Politics in the Life of the Church
We are living in an increasingly politically divided age in America. Today, there are deep, partisan differences on most issues that face our society—including the ongoing coronavirus pandemic response and current racial tensions. With the upcoming presidential election, these divisions only seem to be further intensifying.
As Christians, we know that our citizenship is in heaven (Phil. 3:20; Eph. 2:18; 1 Pet. 2:9). Jesus—through his life, death, and resurrection—has secured our glorification (1 Cor. 12:20; Phil. 3:21). We will enter into his righteous rule and reign, an everlasting kingdom to come (Is. 32:1; Dan. 7:1; Rev. 21:3-5).
While we wait for Jesus’ return, how do we, as Jesus’ people, view and relate to present rulers and authorities that God has placed us under? How do we go about seeking to uphold God’s perfect justice and righteousness in our imperfect and messy political environment? How do we guard against political divisions of the world from causing divisions in the church?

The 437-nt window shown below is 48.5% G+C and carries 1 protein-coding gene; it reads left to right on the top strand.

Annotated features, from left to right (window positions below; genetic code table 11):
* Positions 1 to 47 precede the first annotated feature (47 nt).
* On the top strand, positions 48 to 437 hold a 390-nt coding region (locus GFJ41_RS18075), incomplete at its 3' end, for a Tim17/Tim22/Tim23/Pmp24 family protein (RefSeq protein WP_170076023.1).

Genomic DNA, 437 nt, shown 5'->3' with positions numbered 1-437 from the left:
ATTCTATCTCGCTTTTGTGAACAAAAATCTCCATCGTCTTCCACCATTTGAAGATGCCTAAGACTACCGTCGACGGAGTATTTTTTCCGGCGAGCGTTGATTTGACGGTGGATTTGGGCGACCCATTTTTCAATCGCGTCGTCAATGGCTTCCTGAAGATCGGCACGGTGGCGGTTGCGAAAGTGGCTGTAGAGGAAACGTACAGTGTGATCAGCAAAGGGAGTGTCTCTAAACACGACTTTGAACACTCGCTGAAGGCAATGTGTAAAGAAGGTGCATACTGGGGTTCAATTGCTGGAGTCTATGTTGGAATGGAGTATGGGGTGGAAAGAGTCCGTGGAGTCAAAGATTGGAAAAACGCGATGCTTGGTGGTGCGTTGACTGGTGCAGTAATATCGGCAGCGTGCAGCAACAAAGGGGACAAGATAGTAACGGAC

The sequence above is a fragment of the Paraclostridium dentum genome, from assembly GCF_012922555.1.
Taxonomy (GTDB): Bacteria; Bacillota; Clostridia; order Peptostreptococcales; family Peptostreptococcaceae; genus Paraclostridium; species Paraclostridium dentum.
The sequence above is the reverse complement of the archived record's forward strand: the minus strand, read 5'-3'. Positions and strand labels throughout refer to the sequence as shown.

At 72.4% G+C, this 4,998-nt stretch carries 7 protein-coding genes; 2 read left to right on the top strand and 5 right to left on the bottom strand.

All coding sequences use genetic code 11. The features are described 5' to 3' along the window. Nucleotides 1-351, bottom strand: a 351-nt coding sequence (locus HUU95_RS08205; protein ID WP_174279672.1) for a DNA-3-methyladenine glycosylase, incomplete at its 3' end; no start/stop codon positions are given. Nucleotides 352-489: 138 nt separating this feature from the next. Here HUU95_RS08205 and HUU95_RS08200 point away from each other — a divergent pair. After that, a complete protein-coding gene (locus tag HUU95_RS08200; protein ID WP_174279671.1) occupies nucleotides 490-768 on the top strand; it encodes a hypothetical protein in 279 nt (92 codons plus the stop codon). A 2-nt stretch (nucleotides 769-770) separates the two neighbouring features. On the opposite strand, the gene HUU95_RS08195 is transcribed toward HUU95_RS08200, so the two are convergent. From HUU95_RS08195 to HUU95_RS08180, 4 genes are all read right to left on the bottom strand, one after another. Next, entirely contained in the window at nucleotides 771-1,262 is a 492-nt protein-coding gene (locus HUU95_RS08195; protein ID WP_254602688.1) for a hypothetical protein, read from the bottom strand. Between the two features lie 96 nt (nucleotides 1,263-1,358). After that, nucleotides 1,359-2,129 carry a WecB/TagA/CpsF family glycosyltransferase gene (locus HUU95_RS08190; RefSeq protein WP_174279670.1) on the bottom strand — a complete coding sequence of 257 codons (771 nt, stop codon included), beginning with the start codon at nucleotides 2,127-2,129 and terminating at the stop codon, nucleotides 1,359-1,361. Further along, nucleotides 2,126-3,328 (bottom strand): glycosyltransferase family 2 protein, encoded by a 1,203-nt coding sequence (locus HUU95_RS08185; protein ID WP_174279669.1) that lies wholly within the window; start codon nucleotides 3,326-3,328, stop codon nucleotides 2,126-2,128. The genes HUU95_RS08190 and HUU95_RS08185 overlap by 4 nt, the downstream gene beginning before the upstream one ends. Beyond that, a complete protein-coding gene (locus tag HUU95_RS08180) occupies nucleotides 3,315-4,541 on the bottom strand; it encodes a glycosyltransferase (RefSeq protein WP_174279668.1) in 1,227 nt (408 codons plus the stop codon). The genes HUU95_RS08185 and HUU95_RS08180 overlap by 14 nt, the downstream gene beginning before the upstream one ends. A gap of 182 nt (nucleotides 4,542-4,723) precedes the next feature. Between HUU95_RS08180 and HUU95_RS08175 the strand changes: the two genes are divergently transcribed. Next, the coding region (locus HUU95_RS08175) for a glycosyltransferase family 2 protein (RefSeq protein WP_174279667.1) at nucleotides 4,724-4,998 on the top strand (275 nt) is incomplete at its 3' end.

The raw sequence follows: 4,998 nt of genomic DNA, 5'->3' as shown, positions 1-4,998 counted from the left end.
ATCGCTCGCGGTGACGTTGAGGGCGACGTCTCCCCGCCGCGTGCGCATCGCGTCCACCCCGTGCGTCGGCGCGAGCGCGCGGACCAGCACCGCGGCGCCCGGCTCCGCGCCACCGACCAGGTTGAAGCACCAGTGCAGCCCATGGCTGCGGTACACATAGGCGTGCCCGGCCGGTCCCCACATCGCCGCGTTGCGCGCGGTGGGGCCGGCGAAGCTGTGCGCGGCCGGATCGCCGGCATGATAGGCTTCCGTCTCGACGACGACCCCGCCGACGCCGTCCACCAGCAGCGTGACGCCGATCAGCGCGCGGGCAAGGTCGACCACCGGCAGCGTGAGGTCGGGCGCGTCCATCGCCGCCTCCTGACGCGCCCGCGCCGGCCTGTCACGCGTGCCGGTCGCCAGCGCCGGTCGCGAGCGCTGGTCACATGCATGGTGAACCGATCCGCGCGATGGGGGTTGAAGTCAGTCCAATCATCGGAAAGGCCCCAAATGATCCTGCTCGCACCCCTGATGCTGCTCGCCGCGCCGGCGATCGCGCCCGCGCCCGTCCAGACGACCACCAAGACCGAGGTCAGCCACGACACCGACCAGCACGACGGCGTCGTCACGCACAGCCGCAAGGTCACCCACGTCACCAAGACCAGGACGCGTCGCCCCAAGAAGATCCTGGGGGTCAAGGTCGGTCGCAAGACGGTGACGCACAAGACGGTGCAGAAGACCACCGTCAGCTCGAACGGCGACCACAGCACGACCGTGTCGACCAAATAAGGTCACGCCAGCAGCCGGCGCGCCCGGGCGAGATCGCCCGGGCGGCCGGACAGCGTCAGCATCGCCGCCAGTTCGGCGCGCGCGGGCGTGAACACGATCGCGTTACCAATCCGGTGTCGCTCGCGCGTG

These are important questions for Christ-followers because there is a lot at stake here—including the spread of the gospel.
Jesus said that all people will know that we are his disciples, if we have love for one another (Jn. 13:34-35). In his most difficult hour, he prayed that we will become perfectly one (Jn. 17:23). The early church needed regular exhortation and practical teaching on how to love one another amidst differences—and so do we (1 Cor. 8, 13; Rom. 12, 14; Eph. 4; 1 Jn. 3).
Our main speaker, Jonathan Leeman, is the editorial director for 9Marks and the author of How the Nations Rage: Rethinking Faith and Politics in a Divided Age. Watch a short invitational video from Jonathan below.
Want to better understand the relationship between faith and politics? Are you desiring to engage politically in ways that reflect our common citizenship in heaven? Are you thinking about how to approach political conversations within the church?
We invite you to join us for an afternoon of careful thought, practical advice, and encouragement as we consider the unchanging political task of Jesus’ church: to become the salt and light he calls us to be, and offer the hope of his kingdom to the nations.
Date: Sunday, August 16th, 1–4 PM PDT
Sessions will cover how to engage with politics and the government, and how to love church members when we disagree politically—followed by Q&A.
Note: Due to Covid-19 gathering restrictions in Washington state, this event will be primarily livestreamed.